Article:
I had almost 40 people for a full moon hike this evening. A big group, to be sure, largely family groups, but also couples and singles. There were also many more young children than usual, perhaps because of Labor Day weekend.
One of the things I love about summer and early fall evenings are the sounds -- ground crickets, tree crickets, katydids, owls, tree frogs, etc. And, with digital technology, it's increasingly easy to learn more and share the sounds (and sights) of nature day and night.
I used my iPod nano for the first time, attached to a small portable speaker, to play (the quite different) calls of crickets, katydids, and cicadas, with the backdrop of the real-time nocturnal symphony. It had helped me distinguish between their sounds and songs, so I thought it would be helpful for a group program (as long as the tech part wasn't too distracting).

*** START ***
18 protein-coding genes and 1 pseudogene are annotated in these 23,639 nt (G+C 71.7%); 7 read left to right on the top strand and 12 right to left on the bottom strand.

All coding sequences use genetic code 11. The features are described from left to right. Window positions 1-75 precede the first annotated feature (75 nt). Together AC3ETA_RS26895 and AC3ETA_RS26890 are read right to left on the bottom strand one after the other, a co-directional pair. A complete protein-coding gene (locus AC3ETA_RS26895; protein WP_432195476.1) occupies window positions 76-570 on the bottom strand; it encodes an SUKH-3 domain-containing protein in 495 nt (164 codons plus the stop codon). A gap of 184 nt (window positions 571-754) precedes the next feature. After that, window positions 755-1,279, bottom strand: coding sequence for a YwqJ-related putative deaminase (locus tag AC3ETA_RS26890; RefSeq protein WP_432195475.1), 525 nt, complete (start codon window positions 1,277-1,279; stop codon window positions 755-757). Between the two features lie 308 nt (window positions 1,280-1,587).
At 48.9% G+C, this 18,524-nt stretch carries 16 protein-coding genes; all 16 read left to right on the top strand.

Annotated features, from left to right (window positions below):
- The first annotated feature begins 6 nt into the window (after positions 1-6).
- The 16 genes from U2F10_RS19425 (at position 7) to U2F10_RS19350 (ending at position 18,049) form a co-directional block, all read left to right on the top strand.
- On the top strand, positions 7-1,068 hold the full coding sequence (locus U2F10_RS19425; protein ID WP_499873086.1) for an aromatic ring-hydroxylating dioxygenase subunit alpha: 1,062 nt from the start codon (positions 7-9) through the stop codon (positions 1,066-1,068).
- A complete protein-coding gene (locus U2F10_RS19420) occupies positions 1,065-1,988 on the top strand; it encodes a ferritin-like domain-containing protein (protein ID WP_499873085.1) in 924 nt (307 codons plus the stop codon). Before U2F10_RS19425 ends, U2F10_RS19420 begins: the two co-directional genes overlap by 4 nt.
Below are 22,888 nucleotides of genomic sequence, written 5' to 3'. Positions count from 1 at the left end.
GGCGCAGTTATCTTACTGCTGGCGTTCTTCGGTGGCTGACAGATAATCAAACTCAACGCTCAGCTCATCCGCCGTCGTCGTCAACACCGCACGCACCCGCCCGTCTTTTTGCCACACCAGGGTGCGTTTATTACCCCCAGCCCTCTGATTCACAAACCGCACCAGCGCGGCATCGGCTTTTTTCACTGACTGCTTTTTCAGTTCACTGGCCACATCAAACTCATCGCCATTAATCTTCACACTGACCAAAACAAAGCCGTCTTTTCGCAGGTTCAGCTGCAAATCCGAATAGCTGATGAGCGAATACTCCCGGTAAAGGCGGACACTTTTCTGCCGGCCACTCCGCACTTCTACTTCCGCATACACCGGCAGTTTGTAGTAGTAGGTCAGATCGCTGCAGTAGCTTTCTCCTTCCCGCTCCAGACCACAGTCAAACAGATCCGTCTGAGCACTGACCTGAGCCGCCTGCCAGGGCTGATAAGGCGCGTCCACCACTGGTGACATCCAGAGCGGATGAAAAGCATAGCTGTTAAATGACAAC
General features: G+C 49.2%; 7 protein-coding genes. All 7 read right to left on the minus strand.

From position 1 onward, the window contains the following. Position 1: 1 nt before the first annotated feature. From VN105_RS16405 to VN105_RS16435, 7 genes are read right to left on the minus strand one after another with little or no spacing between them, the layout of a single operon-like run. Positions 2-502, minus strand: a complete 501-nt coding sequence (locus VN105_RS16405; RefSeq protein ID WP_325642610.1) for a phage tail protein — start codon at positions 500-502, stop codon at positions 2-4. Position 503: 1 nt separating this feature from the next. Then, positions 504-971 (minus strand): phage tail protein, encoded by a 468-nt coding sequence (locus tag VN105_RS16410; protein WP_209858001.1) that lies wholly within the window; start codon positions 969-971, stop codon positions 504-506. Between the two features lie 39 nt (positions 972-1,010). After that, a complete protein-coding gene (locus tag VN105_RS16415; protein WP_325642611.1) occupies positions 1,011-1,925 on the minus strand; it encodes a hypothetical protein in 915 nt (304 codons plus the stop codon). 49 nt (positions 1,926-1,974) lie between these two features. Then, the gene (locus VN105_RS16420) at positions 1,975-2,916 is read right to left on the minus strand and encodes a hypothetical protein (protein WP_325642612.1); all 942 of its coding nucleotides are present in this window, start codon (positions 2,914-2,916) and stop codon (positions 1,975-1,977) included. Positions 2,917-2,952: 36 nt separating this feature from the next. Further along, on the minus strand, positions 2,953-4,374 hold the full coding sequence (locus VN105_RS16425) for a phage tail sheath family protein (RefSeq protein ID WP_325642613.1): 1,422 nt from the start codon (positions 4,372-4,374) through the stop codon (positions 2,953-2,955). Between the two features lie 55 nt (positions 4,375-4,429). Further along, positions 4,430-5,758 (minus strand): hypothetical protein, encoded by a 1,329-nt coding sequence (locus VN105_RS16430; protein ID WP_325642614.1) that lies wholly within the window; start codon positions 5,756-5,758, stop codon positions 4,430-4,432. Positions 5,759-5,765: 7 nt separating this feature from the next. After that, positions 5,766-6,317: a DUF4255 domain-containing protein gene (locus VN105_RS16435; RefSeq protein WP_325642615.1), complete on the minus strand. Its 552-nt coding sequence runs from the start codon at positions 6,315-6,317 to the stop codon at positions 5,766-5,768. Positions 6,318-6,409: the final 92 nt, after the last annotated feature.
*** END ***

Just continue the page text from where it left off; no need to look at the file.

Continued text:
It worked well, and hopefully encouraged participants to listen more closely on more peaceful night-time excursions. I've been using a simple Birdsong Identiflyer for birds and frogs in the field, which is great. Low tech and effective.
Check out songsofinsects.com for some excellent recordings (and information about more extensive collections. I have all of Lang Elliot's CD and accompanying guides (with Wil Hershberger for insects). They're great, especially with the portability provided by mp3 players.
Check out this great singing insect jukebox from their website.
(double-posted on this blog and Natural Gardening)